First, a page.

MINERS: 10 miners are trapped in a flooding mine; they are either all in shaft A or all in shaft B. Given our information, each location is equally likely. We have just enough sandbags to block one shaft, saving all the miners, if they are in the blocked shaft, but killing them all if they are in the other. If we do nothing, the water will distribute between the two shafts, killing only the one miner positioned lowest. On the basis of these considerations, (1) seems true:
(1) We ought to block neither shaft.
While deliberating, though, we accept both
(2) If the miners are in A, we ought to block A
(3) If the miners are in B, we ought to block B.
We also accept
(4) Either the miners are in A or they are in B.
And (2)-(4) seems to entail
(5) Either we ought to block A or we ought to block B.
In a forthcoming paper, (“’If’s and ‘Ought’s,” JPhil), Niko Kolodny and John MacFarlane argue that the best way to resolve this paradox is to give up modus ponens. Instead, I’ll argue, acceptance of the contextualist semantics for modal expressions I advocate (in “A Flexibly Contextualist Account of Epistemic Modals” and “A Flexible, Contextualist Account of ‘Ought’”, http://www.unl.edu/philosop/people/faculty/dowell/dowell.shtml), together with a Kratzer-style semantics for the indicative conditional, allows for a resolution of the paradox without giving up on MP. This seems to me a clear advantage.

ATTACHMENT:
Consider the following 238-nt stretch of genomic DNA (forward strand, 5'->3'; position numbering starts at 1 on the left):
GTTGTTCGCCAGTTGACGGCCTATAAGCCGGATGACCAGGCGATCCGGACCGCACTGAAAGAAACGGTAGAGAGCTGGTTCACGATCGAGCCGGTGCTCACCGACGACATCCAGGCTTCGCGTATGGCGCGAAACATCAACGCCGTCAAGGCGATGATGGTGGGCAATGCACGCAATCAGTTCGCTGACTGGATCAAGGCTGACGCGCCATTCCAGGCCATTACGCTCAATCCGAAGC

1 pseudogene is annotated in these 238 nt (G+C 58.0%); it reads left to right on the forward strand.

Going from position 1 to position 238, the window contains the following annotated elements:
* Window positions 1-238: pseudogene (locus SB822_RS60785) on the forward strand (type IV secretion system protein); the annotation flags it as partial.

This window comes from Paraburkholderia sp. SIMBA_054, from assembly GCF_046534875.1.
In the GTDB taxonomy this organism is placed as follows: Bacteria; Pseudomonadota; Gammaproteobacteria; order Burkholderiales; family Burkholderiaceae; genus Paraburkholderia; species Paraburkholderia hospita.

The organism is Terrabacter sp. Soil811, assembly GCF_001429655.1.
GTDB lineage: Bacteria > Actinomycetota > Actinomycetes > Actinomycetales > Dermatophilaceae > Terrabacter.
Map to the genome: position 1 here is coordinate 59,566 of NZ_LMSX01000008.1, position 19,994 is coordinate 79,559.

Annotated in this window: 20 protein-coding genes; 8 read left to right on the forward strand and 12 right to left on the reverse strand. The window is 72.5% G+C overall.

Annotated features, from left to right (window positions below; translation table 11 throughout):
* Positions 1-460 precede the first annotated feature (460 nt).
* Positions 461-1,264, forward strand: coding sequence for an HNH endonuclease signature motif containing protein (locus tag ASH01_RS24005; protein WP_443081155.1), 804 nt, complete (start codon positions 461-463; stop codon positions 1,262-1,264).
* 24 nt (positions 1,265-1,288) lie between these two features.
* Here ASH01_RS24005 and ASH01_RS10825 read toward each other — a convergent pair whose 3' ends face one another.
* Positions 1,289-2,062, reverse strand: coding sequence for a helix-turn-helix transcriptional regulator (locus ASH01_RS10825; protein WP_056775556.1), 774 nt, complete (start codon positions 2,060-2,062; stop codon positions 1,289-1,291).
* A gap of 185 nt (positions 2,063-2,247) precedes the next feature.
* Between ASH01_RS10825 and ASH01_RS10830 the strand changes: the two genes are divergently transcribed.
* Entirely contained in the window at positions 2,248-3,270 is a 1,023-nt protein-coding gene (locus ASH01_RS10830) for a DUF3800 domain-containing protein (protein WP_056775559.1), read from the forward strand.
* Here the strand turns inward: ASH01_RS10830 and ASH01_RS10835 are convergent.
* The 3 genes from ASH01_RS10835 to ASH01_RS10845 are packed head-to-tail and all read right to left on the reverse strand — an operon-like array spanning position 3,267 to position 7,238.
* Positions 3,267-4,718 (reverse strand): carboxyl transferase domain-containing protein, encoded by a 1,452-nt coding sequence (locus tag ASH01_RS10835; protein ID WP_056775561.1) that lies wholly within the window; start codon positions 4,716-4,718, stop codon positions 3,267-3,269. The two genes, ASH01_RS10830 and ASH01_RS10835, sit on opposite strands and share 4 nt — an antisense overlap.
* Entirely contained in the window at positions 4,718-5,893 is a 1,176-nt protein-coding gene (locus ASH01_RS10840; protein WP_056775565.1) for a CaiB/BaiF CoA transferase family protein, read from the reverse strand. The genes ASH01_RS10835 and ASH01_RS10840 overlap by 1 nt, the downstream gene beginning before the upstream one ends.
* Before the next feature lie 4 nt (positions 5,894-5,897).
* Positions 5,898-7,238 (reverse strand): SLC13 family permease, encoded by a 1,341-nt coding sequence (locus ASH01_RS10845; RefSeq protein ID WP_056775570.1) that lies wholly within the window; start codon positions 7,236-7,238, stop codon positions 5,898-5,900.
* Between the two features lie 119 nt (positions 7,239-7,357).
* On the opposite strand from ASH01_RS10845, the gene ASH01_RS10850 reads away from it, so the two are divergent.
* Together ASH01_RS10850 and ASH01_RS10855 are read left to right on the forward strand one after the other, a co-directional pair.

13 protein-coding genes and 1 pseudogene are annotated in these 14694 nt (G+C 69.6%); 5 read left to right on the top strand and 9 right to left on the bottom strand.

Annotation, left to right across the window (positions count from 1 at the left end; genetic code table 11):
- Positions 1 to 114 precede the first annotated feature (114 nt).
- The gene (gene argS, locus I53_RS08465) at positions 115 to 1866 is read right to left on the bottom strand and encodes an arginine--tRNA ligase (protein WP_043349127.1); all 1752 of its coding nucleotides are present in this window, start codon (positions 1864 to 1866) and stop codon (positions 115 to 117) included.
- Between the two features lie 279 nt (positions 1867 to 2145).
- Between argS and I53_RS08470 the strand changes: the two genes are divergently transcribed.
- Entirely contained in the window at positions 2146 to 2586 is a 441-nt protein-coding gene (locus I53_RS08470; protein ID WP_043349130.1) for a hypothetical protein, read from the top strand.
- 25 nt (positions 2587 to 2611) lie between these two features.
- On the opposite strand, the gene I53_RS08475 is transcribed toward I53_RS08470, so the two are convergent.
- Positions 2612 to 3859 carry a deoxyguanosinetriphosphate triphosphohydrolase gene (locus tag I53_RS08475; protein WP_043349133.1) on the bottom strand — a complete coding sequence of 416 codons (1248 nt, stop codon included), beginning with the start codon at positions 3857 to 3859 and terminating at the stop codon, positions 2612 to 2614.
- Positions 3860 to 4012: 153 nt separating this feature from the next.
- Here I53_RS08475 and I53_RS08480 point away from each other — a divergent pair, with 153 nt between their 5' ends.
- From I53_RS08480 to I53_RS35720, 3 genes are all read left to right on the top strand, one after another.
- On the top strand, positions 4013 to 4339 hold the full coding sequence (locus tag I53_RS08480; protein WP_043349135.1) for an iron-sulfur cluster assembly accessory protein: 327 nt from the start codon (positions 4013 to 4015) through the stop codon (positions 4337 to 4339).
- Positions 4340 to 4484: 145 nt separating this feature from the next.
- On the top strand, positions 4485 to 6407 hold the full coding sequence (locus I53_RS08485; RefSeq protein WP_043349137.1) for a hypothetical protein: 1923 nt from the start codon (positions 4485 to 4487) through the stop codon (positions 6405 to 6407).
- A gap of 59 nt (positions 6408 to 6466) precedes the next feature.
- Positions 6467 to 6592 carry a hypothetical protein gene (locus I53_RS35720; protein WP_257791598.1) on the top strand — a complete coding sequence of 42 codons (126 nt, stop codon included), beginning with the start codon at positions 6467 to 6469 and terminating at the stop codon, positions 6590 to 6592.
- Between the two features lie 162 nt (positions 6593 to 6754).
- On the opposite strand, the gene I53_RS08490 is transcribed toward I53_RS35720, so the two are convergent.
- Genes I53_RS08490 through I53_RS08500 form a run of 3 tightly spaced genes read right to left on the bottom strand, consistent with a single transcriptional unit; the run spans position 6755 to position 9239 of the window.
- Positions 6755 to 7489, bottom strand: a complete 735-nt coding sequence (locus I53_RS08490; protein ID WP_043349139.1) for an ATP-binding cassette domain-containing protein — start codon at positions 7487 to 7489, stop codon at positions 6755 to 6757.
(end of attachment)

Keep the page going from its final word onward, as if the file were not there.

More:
At the end of this month, I am due to respond to
Brian Leiter's essay
"Moral Skepticism and Moral Disagreement in Nietzsche",
on the National Humanities Center's web site On the Human.
In this essay, Leiter develops a Nietzsche-inspired argument, according to which
moral scepticism is strongly supported by the kind of
moral disagreement that exists among moral philosophers.
This made me wonder, To what extent do moral philosophers disagree about
moral questions? Of course, they disagree about the abstract foundational
of ethics: Aristotelians, Kantians, consequentialists, and the like, all
have different answers to these foundational questions. But to what extent
do they disagree in their moral verdicts on concrete cases or types of case?